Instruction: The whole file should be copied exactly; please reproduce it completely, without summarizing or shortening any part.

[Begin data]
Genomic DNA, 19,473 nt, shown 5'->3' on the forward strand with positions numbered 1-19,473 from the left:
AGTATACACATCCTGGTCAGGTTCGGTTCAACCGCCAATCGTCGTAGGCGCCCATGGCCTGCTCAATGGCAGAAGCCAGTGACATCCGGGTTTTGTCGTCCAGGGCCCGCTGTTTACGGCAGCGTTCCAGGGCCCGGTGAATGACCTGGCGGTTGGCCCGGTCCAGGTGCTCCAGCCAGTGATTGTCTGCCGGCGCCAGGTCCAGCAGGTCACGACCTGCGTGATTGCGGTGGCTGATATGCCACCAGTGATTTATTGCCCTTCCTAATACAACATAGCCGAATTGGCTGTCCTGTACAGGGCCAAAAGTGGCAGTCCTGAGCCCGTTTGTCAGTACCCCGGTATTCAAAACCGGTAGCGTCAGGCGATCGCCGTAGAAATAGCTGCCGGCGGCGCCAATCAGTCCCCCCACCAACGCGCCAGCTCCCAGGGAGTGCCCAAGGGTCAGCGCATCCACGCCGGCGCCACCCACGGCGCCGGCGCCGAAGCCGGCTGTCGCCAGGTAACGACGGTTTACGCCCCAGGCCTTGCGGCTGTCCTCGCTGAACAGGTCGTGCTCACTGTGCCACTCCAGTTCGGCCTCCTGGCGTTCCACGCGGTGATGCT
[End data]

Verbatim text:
Genomic DNA, 19,473 nt, shown 5'->3' on the forward strand with positions numbered 1-19,473 from the left:
AGTATACACATCCTGGTCAGGTTCGGTTCAACCGCCAATCGTCGTAGGCGCCCATGGCCTGCTCAATGGCAGAAGCCAGTGACATCCGGGTTTTGTCGTCCAGGGCCCGCTGTTTACGGCAGCGTTCCAGGGCCCGGTGAATGACCTGGCGGTTGGCCCGGTCCAGGTGCTCCAGCCAGTGATTGTCTGCCGGCGCCAGGTCCAGCAGGTCACGACCTGCGTGATTGCGGTGGCTGATATGCCACCAGTGATTTATTGCCCTTCCTAATACAACATAGCCGAATTGGCTGTCCTGTACAGGGCCAAAAGTGGCAGTCCTGAGCCCGTTTGTCAGTACCCCGGTATTCAAAACCGGTAGCGTCAGGCGATCGCCGTAGAAATAGCTGCCGGCGGCGCCAATCAGTCCCCCCACCAACGCGCCAGCTCCCAGGGAGTGCCCAAGGGTCAGCGCATCCACGCCGGCGCCACCCACGGCGCCGGCGCCGAAGCCGGCTGTCGCCAGGTAACGACGGTTTACGCCCCAGGCCTTGCGGCTGTCCTCGCTGAACAGGTCGTGCTCACTGTGCCACTCCAGTTCGGCCTCCTGGCGTTCCACGCGGTGATGCT